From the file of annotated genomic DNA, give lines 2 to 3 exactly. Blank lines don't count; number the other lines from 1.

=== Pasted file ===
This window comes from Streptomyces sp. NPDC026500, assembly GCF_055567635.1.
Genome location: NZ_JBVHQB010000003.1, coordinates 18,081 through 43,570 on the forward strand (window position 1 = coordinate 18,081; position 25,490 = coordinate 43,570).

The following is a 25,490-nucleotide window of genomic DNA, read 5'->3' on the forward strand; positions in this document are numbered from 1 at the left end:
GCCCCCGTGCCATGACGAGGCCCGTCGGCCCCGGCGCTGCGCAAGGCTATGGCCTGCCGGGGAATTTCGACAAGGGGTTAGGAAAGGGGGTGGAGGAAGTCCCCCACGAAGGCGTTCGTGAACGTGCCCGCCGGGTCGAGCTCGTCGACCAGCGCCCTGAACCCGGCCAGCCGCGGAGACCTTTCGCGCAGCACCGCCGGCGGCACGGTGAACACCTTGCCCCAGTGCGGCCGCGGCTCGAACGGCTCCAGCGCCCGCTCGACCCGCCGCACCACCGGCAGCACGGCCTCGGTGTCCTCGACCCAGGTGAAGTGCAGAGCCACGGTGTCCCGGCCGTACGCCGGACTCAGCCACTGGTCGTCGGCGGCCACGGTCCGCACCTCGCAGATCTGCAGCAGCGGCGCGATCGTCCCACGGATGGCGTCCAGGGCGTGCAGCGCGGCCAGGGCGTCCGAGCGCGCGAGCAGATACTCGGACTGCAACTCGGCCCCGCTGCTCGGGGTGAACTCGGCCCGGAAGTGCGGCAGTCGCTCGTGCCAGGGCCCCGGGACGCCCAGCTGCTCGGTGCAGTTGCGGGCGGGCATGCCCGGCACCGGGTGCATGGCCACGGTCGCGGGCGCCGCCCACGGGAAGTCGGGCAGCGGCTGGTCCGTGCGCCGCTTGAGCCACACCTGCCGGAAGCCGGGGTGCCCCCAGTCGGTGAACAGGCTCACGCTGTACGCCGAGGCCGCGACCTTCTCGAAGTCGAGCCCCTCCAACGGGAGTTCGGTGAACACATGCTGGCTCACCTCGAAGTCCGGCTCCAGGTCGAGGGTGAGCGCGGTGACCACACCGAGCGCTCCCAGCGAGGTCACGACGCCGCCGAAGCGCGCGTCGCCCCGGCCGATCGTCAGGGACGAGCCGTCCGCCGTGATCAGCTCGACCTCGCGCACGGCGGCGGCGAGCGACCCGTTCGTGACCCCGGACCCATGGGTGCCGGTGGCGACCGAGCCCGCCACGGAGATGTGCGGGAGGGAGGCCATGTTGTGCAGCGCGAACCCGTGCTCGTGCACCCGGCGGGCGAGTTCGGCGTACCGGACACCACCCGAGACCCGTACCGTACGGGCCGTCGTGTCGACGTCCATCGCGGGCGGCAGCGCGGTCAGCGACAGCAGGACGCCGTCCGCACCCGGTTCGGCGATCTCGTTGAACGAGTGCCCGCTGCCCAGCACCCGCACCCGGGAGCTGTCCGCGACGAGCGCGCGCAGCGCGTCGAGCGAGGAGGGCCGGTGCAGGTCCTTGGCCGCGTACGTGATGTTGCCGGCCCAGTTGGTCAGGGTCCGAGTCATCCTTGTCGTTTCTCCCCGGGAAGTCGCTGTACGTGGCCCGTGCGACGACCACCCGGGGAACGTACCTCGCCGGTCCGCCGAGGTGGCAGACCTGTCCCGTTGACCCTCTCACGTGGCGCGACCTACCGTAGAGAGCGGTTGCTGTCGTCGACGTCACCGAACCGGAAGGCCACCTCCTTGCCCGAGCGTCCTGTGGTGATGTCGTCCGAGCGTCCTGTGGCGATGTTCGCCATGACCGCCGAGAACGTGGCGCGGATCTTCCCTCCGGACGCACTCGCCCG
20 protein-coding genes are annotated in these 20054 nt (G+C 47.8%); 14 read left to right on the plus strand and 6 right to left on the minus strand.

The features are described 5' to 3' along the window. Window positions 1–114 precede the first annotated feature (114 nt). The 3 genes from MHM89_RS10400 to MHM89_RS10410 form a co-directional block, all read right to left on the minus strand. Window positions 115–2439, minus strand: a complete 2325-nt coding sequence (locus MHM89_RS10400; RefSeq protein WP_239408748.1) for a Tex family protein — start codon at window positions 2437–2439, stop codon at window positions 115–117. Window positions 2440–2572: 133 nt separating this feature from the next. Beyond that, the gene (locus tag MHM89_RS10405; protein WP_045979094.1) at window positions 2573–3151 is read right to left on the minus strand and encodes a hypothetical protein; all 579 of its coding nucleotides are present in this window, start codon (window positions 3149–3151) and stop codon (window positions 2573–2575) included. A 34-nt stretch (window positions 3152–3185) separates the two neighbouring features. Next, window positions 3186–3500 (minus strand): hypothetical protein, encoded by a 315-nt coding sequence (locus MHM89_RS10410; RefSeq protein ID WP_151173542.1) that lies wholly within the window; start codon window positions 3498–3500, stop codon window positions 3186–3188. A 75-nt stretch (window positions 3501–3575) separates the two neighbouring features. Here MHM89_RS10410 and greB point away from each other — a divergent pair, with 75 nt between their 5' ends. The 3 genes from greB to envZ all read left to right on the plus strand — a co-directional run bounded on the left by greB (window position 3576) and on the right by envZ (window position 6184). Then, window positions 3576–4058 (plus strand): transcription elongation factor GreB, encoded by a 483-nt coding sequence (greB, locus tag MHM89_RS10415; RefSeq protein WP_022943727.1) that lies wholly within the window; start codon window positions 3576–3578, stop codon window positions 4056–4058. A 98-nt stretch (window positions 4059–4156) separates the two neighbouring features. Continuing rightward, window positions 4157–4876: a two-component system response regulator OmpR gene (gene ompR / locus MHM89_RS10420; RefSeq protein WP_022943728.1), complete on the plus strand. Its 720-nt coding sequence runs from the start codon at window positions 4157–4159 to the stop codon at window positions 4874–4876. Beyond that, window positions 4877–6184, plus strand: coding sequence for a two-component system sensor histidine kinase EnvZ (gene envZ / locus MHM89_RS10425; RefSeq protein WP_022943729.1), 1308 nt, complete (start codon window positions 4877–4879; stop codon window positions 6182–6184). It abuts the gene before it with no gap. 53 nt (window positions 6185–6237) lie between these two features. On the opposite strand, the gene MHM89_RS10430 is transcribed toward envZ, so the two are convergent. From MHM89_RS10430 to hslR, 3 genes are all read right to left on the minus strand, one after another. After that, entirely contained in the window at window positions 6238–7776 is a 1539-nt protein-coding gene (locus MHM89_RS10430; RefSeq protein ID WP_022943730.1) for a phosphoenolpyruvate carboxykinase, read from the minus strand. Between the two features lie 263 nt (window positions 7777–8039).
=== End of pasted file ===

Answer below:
Genome location: NZ_JBVHQB010000003.1, coordinates 18,081 through 43,570 on the forward strand (window position 1 = coordinate 18,081; position 25,490 = coordinate 43,570).

The following is a 25,490-nucleotide window of genomic DNA, read 5'->3' on the forward strand; positions in this document are numbered from 1 at the left end: